Dr Rachel Pimm-Smith
Rachel is a Lecturer in Law at the University of Exeter where she teaches Family Law and Land Law. She is also the Director for International Student Affairs for the Law School.
Prior to her appointment at Exeter, Rachel taught at the University of Warwick where she completed her doctorate in 2018. Rachel's thesis explored the origins of child protection laws in England and the basis for initial public law intervention within the family. Rachel continues to publish in this area exploring issues such as the history of criminal child neglect, the inception of foster care and the disproportionate penalisation of poor parents throughout the late-nineteenth and early-twentieth centuries.
Rachel is a Fellow of the Higher Education Academy and holds a first class LLB from the University of Warwick. She is also a Queen Mother Scholar for the Honourable Society of Middle Temple Inn and a Diversity Access Scholar for the Law Society of England and Wales.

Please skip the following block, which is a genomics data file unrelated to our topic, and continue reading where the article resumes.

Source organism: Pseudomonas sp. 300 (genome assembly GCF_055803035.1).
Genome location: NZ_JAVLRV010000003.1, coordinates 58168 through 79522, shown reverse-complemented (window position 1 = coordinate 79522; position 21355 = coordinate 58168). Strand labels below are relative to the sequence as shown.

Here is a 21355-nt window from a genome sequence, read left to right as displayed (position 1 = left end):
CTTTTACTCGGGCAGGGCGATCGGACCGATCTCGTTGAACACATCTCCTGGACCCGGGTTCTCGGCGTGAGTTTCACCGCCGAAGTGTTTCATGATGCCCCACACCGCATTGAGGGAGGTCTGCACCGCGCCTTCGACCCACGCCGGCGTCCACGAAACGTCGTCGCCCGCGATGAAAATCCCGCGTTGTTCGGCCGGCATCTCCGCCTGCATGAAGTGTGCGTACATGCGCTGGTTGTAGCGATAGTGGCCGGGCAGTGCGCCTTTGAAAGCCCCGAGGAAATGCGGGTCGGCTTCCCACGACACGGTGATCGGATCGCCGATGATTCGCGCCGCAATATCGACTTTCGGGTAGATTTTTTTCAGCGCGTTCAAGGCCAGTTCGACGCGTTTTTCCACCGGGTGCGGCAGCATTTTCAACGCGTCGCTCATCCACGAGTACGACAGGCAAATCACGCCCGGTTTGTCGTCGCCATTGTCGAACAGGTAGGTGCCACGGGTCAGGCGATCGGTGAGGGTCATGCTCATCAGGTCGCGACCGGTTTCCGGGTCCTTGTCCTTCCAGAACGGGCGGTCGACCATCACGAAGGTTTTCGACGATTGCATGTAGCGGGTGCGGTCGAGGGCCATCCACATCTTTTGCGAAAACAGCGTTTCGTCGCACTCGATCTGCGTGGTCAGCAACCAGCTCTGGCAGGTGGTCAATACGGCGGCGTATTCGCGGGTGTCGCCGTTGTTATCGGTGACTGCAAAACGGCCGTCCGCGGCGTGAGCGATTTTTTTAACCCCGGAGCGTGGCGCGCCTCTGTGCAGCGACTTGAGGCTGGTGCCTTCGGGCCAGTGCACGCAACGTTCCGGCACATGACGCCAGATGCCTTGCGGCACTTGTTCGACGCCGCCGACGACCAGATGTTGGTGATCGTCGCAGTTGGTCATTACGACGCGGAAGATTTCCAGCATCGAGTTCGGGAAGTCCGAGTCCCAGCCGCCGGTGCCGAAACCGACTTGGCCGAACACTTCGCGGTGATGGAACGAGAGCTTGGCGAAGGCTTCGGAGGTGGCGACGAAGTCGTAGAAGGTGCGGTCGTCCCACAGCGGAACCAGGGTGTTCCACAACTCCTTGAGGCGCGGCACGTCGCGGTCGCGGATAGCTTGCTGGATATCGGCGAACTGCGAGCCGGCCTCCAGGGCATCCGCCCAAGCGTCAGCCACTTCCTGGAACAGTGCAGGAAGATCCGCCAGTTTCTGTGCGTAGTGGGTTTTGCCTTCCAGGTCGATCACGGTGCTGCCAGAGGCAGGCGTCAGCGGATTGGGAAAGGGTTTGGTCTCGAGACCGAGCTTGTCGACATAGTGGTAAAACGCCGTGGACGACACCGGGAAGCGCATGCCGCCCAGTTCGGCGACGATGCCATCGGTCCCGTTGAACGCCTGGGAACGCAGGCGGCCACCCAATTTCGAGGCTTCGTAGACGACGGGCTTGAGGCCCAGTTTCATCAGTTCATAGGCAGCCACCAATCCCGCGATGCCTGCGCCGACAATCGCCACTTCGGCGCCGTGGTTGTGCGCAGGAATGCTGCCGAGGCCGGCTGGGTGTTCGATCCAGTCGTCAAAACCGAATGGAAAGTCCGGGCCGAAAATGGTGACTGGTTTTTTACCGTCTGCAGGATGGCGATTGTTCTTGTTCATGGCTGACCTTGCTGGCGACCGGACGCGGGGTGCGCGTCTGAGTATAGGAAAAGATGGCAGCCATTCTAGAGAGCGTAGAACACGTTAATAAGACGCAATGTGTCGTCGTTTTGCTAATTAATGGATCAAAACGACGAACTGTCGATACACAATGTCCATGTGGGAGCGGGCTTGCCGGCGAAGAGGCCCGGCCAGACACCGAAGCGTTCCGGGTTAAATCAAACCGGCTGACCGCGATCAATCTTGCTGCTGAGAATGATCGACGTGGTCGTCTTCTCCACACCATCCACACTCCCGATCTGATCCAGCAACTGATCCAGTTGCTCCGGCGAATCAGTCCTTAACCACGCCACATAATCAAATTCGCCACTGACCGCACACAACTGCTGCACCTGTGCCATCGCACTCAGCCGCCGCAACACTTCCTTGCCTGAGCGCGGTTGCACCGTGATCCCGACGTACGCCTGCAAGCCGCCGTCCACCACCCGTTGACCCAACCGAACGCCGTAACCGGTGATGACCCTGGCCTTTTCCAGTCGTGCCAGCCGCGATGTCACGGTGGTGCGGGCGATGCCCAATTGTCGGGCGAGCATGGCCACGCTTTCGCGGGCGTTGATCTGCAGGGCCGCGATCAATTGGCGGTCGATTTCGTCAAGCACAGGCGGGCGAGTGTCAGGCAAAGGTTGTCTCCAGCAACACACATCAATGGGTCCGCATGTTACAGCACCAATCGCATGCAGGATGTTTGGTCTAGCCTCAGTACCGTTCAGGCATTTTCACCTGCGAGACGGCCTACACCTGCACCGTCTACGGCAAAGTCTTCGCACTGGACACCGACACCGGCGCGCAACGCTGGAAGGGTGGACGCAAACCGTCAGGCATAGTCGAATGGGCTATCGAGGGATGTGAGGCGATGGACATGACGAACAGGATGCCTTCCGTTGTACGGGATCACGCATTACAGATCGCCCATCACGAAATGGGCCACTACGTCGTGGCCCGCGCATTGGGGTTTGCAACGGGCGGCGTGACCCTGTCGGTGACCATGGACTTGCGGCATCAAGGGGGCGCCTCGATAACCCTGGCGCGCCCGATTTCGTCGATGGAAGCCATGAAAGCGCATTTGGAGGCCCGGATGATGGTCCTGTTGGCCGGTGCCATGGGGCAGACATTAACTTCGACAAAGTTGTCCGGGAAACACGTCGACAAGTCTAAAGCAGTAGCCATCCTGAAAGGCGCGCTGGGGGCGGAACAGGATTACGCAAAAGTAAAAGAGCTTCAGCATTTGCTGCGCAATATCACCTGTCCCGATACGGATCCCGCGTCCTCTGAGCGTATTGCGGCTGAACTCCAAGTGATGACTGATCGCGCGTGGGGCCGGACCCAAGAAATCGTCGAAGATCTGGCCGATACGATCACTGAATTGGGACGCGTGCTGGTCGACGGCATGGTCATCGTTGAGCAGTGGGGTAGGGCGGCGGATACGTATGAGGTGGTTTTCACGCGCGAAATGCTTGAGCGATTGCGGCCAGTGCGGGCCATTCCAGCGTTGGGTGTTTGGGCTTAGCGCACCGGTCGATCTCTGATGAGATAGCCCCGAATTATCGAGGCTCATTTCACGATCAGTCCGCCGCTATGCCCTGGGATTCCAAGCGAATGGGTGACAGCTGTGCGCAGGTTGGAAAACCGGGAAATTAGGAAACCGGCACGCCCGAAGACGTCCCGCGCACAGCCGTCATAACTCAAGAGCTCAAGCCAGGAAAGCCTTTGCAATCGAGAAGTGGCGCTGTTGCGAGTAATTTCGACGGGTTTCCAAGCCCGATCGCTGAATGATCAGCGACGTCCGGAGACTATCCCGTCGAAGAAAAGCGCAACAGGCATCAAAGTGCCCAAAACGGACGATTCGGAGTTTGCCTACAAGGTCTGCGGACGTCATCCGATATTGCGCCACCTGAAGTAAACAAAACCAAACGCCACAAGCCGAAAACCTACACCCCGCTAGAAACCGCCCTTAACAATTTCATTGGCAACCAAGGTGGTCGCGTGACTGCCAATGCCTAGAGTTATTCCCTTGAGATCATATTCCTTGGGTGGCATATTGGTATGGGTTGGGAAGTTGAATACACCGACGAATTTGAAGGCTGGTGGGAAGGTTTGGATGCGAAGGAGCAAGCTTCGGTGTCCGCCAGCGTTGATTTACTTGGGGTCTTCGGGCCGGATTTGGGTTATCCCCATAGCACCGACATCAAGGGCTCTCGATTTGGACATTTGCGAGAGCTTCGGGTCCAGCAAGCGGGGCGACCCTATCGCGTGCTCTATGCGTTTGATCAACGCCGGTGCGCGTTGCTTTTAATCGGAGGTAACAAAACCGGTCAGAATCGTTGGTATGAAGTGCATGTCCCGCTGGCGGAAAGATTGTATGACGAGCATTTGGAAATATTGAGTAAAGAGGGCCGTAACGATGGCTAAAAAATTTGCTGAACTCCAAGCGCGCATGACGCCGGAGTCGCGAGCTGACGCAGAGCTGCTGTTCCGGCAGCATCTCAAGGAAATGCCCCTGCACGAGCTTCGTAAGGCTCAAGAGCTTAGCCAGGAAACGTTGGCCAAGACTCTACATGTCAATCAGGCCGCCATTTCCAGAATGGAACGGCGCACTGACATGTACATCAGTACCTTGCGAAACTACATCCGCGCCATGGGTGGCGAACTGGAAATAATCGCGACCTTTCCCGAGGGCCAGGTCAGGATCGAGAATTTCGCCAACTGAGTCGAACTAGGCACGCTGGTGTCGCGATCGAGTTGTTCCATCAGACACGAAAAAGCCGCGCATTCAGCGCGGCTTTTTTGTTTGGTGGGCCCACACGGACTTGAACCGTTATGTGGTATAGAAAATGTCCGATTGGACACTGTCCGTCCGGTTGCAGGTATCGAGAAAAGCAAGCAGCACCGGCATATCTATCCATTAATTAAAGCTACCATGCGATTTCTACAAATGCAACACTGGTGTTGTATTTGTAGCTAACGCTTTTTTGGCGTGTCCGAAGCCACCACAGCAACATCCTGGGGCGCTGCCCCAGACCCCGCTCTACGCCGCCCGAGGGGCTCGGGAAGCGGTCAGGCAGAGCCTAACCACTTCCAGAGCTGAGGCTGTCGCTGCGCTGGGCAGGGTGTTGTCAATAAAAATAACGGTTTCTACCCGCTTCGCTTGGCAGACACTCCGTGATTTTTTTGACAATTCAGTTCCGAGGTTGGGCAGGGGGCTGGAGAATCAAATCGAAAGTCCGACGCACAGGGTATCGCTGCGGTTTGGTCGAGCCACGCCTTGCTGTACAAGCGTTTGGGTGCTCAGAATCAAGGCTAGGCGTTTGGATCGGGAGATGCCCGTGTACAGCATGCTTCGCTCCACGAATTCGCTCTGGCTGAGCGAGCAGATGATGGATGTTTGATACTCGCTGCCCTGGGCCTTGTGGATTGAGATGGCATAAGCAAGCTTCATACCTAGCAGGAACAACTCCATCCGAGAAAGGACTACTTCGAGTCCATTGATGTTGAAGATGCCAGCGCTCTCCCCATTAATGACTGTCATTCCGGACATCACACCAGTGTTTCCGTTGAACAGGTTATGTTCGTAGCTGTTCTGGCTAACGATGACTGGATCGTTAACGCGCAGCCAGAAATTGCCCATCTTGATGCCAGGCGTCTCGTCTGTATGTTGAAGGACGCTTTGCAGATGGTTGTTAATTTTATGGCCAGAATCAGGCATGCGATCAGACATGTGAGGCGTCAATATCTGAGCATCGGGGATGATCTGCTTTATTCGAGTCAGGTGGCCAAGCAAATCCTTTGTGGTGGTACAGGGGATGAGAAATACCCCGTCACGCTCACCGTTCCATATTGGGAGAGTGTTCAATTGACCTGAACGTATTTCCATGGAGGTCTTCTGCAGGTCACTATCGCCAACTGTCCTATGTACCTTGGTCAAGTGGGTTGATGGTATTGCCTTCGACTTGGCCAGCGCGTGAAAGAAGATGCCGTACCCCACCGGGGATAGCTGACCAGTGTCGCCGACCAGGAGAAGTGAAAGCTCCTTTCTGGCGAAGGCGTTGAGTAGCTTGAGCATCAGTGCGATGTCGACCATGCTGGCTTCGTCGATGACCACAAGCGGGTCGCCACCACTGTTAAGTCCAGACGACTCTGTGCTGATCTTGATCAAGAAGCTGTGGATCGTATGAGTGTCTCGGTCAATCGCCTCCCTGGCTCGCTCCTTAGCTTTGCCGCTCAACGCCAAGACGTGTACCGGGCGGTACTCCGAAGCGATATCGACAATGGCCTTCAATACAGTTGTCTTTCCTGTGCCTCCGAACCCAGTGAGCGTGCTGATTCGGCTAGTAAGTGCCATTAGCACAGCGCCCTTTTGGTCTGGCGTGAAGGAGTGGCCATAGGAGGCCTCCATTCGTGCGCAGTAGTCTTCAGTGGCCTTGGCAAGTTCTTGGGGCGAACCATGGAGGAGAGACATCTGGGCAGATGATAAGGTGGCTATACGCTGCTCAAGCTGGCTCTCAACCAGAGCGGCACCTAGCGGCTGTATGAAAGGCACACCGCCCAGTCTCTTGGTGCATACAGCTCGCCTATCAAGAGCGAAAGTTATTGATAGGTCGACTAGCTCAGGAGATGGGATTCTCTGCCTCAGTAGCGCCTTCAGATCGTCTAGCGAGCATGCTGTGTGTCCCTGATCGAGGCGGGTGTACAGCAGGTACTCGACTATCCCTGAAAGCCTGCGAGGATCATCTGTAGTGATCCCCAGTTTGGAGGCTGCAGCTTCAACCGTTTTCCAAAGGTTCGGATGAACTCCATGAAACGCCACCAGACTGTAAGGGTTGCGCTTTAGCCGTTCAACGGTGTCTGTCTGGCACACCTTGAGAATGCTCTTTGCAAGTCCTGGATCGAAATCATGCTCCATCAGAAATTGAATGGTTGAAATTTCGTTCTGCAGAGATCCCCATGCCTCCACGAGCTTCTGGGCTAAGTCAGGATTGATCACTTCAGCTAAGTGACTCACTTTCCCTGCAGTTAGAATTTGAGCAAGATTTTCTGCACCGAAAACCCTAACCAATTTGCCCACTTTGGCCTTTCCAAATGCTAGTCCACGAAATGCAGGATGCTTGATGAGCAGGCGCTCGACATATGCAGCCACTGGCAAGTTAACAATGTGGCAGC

Cretney and Probert's Family Law (11th ed, Sweet and Maxwell) Due February 2023
'The origins of public foster care in England' The Journal of Legal History (in preparation)
'Train them in habits of morality: Did boarding out deter poor law children from getting married?' Family and Community History 2023 (forthcoming)
'A newborn of respectable birth would have weighed more: Class, gender and child-neglect in late nineteenth century England' Vol 32 Child and Family Law Quarterly 2022, 189-211
'District Schools and the Erosion of Parental Rights under the Poor Laws: A Case Study from London 1889-1899' Vol 34 (3) Continuity and Change 2019, 401-423
'Evaluating marital stability in late-Victorian Camberwell' Vol 21 Family and Community History 2018, 38-50
Juvenile de-pauperisation: The journey from public childcare to English citizenship 1884-1900 (The University of Warwick, 2018)